Skip main navigation

Supporting students’ well-being


Group of studentsClick to expand

The most important factor in supporting any student is to protect and nurture their well-being. There are several ways to do this. First, create an environment where students feel safe. Acknowledge the student’s dyslexia. Give them opportunities to succeed. Know your students and avoid putting them in potentially traumatising situations, for example, by asking them to read aloud.

Another way to support students with dyslexia is to teach them how to self-advocate. The following steps are adapted from the Dyslexia Training Institute (2013, as cited in Edutopia, 2021):

  • Make sure students have a detailed understanding of what dyslexia is and what it is not.
  • Help students to develop and practise a short speech that they can use to talk to educators, family and peers about dyslexia.
  • Make a list of common dyslexia myths and teach students how to respond to them. For example, many people believe that words appear to move on the page for people with dyslexia. Dyslexia is not a problem with vision. It is a problem with the ability to manipulate sounds.
  • Ensure students know what their rights and responsibilities are within their educational context. Teach them what to do when they are unable to access their rights.
  • Help the student to determine what supports and adjustments would be helpful to them.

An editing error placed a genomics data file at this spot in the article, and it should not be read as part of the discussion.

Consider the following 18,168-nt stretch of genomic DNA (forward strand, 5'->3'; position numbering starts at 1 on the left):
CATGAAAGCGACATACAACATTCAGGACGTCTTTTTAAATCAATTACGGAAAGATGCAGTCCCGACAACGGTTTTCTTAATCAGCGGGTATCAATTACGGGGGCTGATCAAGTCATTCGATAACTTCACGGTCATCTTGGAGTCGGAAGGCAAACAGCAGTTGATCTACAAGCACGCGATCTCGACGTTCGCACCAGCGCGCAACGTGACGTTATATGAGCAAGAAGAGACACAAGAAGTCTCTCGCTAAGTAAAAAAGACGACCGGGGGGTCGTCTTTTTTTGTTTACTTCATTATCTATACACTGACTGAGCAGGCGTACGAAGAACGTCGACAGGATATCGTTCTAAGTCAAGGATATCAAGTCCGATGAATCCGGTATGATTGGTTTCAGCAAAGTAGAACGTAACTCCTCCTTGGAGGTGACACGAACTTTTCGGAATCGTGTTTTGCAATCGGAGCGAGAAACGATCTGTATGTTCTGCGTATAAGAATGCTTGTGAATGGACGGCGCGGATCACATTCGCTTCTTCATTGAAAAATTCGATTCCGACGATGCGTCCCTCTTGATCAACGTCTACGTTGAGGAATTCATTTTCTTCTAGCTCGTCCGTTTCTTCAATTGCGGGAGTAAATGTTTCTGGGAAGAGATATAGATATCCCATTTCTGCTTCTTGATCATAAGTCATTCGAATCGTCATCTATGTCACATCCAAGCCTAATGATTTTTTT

Students with dyslexia may have poor self-esteem and low self-confidence, especially in academic settings. Some may also be very embarrassed about their dyslexia and not wish to disclose their condition to others. Be sensitive to these feelings in all of your dealings with students, and refer them to a counsellor when needed.

Famous people with dyslexia

People with dyslexia often struggle with cultural stereotypes about what it means to be intelligent and successful, especially at school. It may be helpful to remember some of the many brilliant people who also have/probably had dyslexia.

Jamie Oliver (celebrity chef)

Jamie Oliver

Steven Spielberg (filmmaker, director)

Steven Spielberg

Anne Bancroft (explorer, author)

Anne Bancroft

Albert Einstein (physicist)

Albert Einstein

Pablo Picasso (artist)

Pablo Picasso

Stephen Hawkins (physicist)

Stephen Hawkins

Agatha Christie (novelist)

Agatha Christie

Bill Gates (Microsoft owner)

This article is from the free online

Supporting Adult and Adolescent Students with Dyslexia

Created by
FutureLearn - Learning For Life

Reach your personal and professional goals

Unlock access to hundreds of expert online courses and degrees from top universities and educators to gain accredited qualifications and professional CV-building certificates.

Join over 18 million learners to launch, switch or build upon your career, all at your own pace, across a wide range of topic areas.

Start Learning now